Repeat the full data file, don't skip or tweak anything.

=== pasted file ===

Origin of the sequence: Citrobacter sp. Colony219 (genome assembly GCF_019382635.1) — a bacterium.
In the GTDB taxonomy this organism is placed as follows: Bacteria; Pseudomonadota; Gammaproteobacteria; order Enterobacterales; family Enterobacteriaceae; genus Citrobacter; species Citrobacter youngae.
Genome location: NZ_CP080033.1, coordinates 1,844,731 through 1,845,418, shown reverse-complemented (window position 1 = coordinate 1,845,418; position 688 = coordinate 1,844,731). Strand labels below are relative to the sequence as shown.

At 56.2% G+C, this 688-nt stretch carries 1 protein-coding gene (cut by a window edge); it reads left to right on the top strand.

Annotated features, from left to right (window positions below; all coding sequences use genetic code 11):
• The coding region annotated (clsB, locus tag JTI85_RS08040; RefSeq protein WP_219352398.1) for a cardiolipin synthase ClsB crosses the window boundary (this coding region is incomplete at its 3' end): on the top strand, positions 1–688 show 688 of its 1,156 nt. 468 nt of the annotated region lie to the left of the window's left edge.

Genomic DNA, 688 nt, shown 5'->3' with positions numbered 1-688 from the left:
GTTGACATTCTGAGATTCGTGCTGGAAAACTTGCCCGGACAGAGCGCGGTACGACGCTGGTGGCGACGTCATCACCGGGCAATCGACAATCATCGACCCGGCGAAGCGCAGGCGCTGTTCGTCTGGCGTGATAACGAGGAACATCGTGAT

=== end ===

Origin of the sequence: Citrobacter sp. Colony219 (genome assembly GCF_019382635.1) — a bacterium.
In the GTDB taxonomy this organism is placed as follows: Bacteria; Pseudomonadota; Gammaproteobacteria; order Enterobacterales; family Enterobacteriaceae; genus Citrobacter; species Citrobacter youngae.
Genome location: NZ_CP080033.1, coordinates 1,844,731 through 1,845,418, shown reverse-complemented (window position 1 = coordinate 1,845,418; position 688 = coordinate 1,844,731). Strand labels below are relative to the sequence as shown.

At 56.2% G+C, this 688-nt stretch carries 1 protein-coding gene (cut by a window edge); it reads left to right on the top strand.

Annotated features, from left to right (window positions below; all coding sequences use genetic code 11):
• The coding region annotated (clsB, locus tag JTI85_RS08040; RefSeq protein WP_219352398.1) for a cardiolipin synthase ClsB crosses the window boundary (this coding region is incomplete at its 3' end): on the top strand, positions 1–688 show 688 of its 1,156 nt. 468 nt of the annotated region lie to the left of the window's left edge.

Genomic DNA, 688 nt, shown 5'->3' with positions numbered 1-688 from the left:
GTTGACATTCTGAGATTCGTGCTGGAAAACTTGCCCGGACAGAGCGCGGTACGACGCTGGTGGCGACGTCATCACCGGGCAATCGACAATCATCGACCCGGCGAAGCGCAGGCGCTGTTCGTCTGGCGTGATAACGAGGAACATCGTGAT